Energy demand poised to grow 3.2%

Energy consumption is expected to grow by 3.2% next year, driven by economic growth estimated in a range of 3-4%, says the Energy Policy and Planning Office (Eppo).

Energy demand poised to grow 3.2%
Business

Energy demand poised to grow 3.2%

published : 10 Dec 2022 at 04:00

newspaper section: Business

writer: Yuthana Praiwan

Energy consumption is expected to grow by 3.2% next year, driven by economic growth estimated in a range of 3-4%, says the Energy Policy and Planning Office (Eppo).

Next year is also the due date for a new version of the 15-year National Energy Plan (NEP) to take effect, allowing for the development of nuclear energy and blue hydrogen as fuels to generate electricity in order to cut carbon dioxide emissions, according to Eppo.

In 2023, more economic activities will continue to drive energy demand, which is also determined by a predicted Dubai crude oil reference price of US$95-105 per barrel and an exchange rate of 35.2 baht against the US dollar, said Wattanapong Kurovat, director-general of Eppo.

The office said energy consumption will increase to 2,111 kilo-barrels of oil equivalent per day (KBOED), a 3.2% rise from an estimate of 2,056 KBOED this year. The amount tallied 1,993 KBOED in 2021.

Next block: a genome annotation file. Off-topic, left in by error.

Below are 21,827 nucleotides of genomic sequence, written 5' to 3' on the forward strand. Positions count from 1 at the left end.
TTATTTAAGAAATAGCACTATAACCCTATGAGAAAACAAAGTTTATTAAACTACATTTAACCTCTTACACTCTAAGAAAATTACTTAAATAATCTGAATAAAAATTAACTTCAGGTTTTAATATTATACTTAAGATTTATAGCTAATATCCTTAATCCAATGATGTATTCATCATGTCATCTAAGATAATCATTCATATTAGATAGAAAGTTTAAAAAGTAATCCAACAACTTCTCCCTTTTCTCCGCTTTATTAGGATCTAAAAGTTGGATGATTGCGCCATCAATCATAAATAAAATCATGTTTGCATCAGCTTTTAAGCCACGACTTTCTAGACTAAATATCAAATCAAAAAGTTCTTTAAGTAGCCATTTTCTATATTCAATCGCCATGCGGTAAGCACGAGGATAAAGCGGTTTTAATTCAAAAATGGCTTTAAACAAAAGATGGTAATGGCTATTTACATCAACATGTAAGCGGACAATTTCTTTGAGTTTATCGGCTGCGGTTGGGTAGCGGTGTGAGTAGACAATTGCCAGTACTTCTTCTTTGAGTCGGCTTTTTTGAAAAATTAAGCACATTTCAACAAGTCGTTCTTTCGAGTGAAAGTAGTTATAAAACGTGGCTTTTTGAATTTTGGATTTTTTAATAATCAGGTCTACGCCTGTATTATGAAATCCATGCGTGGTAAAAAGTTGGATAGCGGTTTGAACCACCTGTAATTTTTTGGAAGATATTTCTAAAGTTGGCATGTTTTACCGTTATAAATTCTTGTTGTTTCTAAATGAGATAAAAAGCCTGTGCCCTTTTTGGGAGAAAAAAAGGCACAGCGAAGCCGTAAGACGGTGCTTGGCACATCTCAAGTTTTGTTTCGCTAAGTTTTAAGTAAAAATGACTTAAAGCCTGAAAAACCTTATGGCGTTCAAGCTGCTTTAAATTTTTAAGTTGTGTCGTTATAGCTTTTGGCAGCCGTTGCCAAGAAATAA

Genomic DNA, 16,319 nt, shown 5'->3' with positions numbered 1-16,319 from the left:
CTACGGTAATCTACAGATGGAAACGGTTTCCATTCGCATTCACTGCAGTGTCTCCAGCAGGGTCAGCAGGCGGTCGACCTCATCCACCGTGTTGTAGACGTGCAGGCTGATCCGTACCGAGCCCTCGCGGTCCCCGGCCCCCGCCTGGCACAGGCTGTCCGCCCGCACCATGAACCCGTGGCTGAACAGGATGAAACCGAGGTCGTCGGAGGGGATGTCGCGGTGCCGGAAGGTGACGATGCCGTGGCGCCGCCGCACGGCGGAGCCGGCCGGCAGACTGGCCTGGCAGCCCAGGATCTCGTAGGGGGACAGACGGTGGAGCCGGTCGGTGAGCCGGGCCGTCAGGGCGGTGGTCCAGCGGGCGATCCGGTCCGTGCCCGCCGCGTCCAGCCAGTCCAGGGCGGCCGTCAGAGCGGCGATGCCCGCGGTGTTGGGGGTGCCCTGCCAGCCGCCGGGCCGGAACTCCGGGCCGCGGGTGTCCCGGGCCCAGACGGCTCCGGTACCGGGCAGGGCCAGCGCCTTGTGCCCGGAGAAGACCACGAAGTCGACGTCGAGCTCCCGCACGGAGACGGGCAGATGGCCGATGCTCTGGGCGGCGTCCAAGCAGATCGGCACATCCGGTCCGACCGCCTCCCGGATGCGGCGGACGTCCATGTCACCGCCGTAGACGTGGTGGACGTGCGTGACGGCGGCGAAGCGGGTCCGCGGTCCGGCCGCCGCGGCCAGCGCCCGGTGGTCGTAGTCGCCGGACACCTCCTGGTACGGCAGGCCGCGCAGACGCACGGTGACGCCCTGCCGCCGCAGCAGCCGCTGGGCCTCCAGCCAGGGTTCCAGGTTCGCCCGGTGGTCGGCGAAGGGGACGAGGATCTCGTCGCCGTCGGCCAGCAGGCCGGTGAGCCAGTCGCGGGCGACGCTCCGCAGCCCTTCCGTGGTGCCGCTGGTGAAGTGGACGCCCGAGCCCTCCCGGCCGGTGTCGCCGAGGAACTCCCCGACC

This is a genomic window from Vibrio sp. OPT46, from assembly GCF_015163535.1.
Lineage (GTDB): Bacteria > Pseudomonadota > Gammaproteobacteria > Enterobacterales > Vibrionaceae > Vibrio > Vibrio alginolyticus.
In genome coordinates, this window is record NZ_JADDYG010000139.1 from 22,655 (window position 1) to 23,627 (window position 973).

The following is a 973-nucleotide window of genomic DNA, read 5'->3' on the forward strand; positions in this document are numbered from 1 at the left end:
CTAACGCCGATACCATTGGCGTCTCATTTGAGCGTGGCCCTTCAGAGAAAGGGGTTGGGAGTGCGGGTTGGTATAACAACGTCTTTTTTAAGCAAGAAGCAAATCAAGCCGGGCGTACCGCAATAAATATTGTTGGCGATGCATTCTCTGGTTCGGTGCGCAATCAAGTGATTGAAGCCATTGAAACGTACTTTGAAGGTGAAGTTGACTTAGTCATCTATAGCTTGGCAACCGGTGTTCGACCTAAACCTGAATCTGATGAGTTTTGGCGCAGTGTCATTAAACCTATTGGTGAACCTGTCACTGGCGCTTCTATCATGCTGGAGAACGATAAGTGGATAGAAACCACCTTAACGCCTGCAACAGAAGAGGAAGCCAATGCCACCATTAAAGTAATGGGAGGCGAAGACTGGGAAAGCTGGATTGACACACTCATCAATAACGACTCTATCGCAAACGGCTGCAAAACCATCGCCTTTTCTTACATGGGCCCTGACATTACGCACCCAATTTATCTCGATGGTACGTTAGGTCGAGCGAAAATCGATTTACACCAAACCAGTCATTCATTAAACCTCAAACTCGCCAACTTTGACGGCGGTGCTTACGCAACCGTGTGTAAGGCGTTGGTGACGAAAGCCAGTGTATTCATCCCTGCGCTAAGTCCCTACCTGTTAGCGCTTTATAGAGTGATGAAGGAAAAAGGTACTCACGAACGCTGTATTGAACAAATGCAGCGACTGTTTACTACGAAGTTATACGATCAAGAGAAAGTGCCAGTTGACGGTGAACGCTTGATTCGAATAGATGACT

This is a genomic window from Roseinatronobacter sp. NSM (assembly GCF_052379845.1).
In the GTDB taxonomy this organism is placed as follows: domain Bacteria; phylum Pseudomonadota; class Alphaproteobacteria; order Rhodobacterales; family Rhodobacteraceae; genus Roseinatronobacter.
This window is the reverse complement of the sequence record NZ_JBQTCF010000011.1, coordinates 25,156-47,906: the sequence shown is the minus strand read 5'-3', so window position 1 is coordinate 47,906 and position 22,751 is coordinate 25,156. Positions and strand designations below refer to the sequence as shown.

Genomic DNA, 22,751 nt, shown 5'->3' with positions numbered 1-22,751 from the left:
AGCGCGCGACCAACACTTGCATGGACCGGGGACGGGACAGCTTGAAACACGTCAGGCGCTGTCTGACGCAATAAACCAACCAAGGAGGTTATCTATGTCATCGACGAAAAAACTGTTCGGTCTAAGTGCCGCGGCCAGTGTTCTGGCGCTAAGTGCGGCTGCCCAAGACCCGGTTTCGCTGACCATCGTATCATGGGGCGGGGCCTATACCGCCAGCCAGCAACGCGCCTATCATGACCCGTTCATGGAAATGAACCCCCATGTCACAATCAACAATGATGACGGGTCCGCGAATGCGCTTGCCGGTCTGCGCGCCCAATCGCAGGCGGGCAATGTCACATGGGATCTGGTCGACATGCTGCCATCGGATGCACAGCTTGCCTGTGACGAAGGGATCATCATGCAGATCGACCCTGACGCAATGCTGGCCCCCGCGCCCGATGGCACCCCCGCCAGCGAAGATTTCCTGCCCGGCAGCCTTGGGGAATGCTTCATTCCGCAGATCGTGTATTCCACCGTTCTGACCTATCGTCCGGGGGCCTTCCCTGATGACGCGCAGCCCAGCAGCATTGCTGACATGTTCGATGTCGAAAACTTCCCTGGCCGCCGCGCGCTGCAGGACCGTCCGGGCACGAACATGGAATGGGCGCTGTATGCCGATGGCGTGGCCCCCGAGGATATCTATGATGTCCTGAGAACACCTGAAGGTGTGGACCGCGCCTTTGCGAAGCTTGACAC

In 2023, demand for oil will rise by 4.2%, up from 810 KBOED this year, said Eppo. The consumption of natural gas will increase by 1.8% from 772 KBOED in 2022, while coal demand will rise by 1.1% from 401 KBOED.

Next year, demand for electricity will increase by 3.1% from 203.8 billion kilowatt-hours, according to Eppo.

Eppo expects better energy management in 2023 as the NEP was revised to correspond with changes in energy costs as well as economic circumstances and technology.

Mr Wattanapong said the NEP not only aims to ensure national energy security, but also supports plans to reduce greenhouse gas emissions and promote new technology for alternative energy development.

Nuclear energy and blue hydrogen, which refers to natural gas-based hydrogen production with carbon capture and storage, are among the options to generate electricity. Development of blue hydrogen has been started by many energy firms in several countries.

"We hope the costs of these new fuels will become more competitive in the next two decades," said Sarat Prakobchat, deputy director-general of Eppo.

Under the new NEP, the proportion of gas used for electricity generation will be reduced to 40%, down from 60% of all fuels.

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